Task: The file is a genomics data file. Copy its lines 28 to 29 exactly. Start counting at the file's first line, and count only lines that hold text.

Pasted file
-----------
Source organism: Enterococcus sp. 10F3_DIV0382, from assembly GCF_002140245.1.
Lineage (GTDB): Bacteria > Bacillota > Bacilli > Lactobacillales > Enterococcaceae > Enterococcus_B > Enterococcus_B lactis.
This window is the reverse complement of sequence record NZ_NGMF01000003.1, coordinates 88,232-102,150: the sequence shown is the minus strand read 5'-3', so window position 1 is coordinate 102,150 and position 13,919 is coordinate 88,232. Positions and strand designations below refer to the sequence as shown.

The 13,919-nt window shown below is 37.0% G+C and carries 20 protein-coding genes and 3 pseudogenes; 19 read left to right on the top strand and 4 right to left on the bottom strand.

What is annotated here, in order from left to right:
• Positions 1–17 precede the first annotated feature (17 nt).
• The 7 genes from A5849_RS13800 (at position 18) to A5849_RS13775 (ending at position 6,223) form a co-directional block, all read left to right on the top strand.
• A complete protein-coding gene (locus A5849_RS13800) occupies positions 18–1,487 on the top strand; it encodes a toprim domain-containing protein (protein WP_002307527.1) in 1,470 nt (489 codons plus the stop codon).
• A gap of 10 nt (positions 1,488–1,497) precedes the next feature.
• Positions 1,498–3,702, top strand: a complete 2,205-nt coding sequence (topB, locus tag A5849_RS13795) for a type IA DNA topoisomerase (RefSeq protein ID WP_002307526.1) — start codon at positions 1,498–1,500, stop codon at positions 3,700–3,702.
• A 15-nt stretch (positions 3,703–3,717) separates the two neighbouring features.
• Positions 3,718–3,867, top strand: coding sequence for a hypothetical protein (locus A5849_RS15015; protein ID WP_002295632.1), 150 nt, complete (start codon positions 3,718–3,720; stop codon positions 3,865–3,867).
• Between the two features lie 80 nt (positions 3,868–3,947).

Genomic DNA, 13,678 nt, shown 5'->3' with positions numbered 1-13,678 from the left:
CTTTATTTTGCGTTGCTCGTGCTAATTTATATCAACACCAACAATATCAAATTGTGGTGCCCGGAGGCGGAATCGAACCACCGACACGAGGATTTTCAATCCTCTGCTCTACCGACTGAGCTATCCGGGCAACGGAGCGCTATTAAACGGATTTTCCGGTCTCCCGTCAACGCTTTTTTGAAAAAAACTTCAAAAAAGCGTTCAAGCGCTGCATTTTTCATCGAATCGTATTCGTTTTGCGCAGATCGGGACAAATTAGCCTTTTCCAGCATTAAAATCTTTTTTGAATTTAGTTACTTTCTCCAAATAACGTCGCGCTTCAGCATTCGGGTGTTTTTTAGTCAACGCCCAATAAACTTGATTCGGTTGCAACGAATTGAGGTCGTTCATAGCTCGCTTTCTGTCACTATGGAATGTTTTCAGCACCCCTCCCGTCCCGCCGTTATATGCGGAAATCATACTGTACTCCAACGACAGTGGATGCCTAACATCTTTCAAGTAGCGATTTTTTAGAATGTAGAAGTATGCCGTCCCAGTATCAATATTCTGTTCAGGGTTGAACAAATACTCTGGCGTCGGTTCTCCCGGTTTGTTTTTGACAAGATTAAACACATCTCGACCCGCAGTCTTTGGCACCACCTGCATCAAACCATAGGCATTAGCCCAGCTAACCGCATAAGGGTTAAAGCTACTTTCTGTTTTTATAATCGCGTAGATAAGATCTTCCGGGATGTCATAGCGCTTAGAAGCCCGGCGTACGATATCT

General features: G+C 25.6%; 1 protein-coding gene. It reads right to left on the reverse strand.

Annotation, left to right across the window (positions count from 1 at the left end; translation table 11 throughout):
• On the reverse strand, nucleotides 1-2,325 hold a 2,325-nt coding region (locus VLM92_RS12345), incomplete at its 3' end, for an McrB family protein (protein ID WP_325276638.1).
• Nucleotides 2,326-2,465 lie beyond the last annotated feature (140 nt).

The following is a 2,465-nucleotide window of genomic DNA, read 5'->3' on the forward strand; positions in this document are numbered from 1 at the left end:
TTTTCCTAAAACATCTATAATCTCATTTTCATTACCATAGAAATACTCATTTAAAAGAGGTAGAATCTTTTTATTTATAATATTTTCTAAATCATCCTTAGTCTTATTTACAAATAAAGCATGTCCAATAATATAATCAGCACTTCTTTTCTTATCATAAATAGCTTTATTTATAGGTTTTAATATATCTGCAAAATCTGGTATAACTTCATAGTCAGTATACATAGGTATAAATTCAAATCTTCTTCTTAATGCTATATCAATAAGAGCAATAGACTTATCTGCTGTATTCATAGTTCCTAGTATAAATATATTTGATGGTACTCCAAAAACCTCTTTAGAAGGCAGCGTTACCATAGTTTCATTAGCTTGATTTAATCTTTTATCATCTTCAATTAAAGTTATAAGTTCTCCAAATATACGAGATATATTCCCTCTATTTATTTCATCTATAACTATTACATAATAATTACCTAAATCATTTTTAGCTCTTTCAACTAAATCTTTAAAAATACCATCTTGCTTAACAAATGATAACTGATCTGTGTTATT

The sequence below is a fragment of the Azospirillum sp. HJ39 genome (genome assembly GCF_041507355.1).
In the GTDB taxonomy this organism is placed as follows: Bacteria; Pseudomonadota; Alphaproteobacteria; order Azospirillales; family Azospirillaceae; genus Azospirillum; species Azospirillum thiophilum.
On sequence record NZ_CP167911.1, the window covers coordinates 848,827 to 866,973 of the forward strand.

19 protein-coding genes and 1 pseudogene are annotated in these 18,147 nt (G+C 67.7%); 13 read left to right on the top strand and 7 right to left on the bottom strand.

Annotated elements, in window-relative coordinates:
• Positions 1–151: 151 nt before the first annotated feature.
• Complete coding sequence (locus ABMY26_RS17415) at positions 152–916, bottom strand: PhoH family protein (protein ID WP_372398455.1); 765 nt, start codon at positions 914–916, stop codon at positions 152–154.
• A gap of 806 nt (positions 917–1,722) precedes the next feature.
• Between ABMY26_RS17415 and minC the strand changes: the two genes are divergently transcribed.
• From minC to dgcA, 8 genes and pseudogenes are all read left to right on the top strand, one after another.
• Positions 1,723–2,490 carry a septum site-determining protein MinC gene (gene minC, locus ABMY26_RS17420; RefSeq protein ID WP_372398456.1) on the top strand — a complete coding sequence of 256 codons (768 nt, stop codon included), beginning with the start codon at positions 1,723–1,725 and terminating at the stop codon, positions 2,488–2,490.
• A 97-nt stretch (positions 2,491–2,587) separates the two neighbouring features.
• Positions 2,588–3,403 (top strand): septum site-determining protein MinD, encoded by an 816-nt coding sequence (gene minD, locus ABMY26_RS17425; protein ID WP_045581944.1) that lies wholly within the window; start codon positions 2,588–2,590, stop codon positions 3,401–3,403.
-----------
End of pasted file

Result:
• Complete coding sequence (locus ABMY26_RS17415) at positions 152–916, bottom strand: PhoH family protein (protein ID WP_372398455.1); 765 nt, start codon at positions 914–916, stop codon at positions 152–154.
• A gap of 806 nt (positions 917–1,722) precedes the next feature.